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Homemade Beer Tap

Updated April 17, 2017

Beer taps are specially designed valves used to open a keg of beer and control the flow of beer from the keg to your cup. While all tap systems are comprised of a pump and hose dispenser, the tap coupler is the most important component in that it must match the hole on the top of the keg in order for the tap to work. The most common coupler systems are the American "D system" and the European "S system." With the right tap system, pump and tap handle, you can put together a homemade beer tap in a matter of minutes.

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  1. Call your local keg distributor before you purchase your tap coupler system to verify the coupler system type they use. The system types you can expect are: D, S, European U, G, M, A, and twin probe. Each system differs in the design of its valve connection. If you have the wrong coupler, you simply will not be able to connect the coupler to the keg or be able to open the flow of beer into the pump section of the tap.

  2. Attach the manual or electric pump to the top of the coupler and hose distributor to the side port of the coupler. This set-up is ideal for free-standing kegs that need to be portable.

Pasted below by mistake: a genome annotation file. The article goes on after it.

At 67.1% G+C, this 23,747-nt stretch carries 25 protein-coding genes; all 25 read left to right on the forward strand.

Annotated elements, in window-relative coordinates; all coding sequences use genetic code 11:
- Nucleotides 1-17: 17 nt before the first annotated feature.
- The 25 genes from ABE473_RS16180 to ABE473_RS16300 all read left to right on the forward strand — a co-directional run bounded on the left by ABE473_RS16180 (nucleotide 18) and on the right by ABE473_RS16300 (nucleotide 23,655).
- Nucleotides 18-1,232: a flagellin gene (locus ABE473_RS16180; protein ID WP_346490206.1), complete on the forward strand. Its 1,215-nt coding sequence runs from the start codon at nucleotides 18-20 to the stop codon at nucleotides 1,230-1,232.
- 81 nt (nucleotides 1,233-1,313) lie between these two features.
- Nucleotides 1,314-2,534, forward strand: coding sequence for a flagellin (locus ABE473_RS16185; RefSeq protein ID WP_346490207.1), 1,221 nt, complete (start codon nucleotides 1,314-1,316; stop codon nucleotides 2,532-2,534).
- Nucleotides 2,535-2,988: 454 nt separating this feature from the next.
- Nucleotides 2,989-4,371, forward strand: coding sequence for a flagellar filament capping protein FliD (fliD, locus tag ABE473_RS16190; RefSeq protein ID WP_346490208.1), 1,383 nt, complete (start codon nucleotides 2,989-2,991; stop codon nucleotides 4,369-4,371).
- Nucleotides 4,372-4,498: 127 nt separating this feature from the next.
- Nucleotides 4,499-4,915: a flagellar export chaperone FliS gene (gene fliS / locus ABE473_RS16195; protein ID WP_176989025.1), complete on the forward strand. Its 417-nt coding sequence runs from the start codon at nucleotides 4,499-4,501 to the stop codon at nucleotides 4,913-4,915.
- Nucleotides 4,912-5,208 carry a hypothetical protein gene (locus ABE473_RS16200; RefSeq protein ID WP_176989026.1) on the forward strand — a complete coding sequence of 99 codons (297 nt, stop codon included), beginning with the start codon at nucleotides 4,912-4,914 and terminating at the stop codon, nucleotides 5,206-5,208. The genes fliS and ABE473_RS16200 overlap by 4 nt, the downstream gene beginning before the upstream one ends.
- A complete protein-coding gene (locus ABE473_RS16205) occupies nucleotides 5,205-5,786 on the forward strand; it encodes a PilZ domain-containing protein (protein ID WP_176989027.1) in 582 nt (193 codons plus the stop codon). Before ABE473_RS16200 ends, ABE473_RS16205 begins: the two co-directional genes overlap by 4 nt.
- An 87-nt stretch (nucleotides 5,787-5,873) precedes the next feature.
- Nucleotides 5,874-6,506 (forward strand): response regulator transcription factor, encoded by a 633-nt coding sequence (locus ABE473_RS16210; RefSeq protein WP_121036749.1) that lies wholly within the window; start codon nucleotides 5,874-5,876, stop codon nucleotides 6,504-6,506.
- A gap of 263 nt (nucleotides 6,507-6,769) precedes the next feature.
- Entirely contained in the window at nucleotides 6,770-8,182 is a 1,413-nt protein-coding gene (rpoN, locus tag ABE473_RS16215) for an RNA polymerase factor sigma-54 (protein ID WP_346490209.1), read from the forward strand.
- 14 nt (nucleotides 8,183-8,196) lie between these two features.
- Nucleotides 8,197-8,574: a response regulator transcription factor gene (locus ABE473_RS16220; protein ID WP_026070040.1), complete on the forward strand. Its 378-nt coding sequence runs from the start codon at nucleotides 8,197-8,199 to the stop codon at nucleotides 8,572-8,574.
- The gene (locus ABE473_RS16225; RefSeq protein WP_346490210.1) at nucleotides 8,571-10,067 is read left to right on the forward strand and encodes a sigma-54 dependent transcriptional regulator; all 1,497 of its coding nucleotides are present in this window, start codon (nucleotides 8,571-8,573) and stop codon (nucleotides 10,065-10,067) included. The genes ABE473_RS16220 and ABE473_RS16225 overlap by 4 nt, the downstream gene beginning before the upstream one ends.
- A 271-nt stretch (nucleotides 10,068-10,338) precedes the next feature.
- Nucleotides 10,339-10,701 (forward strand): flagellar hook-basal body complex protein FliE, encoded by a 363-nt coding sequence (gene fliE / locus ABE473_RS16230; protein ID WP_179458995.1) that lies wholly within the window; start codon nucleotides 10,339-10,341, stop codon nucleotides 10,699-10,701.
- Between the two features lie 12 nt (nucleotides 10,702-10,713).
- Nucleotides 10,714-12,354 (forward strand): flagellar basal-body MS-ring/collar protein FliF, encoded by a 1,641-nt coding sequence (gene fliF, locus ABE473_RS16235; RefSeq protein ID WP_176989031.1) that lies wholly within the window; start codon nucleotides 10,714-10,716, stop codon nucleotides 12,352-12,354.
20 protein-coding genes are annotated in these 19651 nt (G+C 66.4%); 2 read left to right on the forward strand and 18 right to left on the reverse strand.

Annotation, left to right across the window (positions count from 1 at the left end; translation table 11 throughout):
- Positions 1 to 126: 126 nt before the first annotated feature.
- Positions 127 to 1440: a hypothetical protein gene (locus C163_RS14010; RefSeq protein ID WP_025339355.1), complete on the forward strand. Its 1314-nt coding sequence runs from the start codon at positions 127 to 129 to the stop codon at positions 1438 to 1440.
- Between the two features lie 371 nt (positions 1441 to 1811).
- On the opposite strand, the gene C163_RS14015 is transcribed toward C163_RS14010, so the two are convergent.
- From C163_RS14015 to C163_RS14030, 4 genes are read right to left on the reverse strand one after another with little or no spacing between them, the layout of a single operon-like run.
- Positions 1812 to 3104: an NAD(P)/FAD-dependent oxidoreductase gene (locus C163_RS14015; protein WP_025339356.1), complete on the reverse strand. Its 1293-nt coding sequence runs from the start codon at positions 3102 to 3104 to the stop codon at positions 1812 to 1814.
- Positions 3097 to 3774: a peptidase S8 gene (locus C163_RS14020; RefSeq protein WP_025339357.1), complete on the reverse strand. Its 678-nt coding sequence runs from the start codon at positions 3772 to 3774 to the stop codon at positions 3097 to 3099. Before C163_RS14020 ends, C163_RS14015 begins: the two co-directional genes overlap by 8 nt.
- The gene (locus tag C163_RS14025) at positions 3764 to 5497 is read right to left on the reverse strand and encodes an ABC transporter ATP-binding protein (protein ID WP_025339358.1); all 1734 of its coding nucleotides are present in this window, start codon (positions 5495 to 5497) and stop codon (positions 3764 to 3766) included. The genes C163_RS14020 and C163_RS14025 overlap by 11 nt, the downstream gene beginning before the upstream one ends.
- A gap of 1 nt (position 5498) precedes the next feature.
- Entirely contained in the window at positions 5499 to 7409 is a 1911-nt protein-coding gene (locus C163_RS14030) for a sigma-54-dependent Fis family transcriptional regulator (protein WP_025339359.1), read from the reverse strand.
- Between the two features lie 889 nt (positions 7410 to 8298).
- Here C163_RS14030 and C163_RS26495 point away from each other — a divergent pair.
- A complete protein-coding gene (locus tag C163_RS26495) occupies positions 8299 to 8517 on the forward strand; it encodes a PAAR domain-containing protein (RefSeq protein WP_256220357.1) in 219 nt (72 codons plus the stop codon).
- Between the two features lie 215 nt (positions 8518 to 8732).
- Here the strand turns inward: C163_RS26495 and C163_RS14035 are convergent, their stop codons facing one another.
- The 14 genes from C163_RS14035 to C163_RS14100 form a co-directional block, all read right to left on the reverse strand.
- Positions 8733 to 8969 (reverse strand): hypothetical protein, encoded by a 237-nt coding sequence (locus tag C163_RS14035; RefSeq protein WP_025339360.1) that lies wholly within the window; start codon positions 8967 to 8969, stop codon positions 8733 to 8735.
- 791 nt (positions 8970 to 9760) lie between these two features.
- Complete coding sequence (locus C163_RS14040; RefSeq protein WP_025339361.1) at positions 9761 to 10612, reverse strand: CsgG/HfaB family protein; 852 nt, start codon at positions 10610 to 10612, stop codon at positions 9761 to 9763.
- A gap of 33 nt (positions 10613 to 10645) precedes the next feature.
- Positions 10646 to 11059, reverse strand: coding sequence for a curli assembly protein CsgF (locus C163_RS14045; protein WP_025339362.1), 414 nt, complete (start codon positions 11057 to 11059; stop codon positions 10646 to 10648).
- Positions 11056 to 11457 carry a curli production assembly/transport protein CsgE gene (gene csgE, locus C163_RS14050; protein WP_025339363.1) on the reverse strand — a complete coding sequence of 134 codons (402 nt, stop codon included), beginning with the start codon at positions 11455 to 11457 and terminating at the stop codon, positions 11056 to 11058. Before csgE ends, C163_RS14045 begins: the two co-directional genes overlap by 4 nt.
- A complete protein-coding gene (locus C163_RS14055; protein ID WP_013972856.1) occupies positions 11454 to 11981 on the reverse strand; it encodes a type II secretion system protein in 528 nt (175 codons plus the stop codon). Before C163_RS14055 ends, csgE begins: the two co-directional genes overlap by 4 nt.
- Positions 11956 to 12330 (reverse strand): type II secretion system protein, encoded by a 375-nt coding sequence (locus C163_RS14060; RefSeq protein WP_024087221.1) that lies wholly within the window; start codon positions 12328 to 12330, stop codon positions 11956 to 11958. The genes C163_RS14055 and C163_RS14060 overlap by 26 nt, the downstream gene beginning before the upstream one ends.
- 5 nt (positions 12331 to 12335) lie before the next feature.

3. Carbon dioxide pumps are useful in fixed draft set-ups where the keg stays in one place and will deliver beer to a faucet or beer tower. If this is what you require, attach the carbon dioxide canister and regulator to the side port of the tap coupler with a plastic air line. Screw the beer line to the top of the coupler and run that line to the faucet or beer tower where it will be screwed onto that unit.

  4. Attach the tap coupler, with pump and hoses attached, to the top of the keg by pressing down firmly while twisting the coupler until it locks into place. If you're using a draft system, screw your tap handle to the beer tower or faucet. You've now pieced together a homemade beer tap system to get your beer out of the keg and into your cup.

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Things You'll Need

  • Tap coupler
  • Tap handle
  • Tap pump
  • Plastic or rubber beer line
  • Plastic tubing for air line (Co2 systems)
  • Co2 canister & regulator (optional)
  • Beer faucet or tower (optional)

About the Author

Kelvin Hayes has been writing professionally since 2009 as a freelance copywriter. He runs his own online business, writing ebooks, reports and information products. Completely self-taught, Hayes prides himself on creatively completing writing projects by pulling from his wide range of life experiences.

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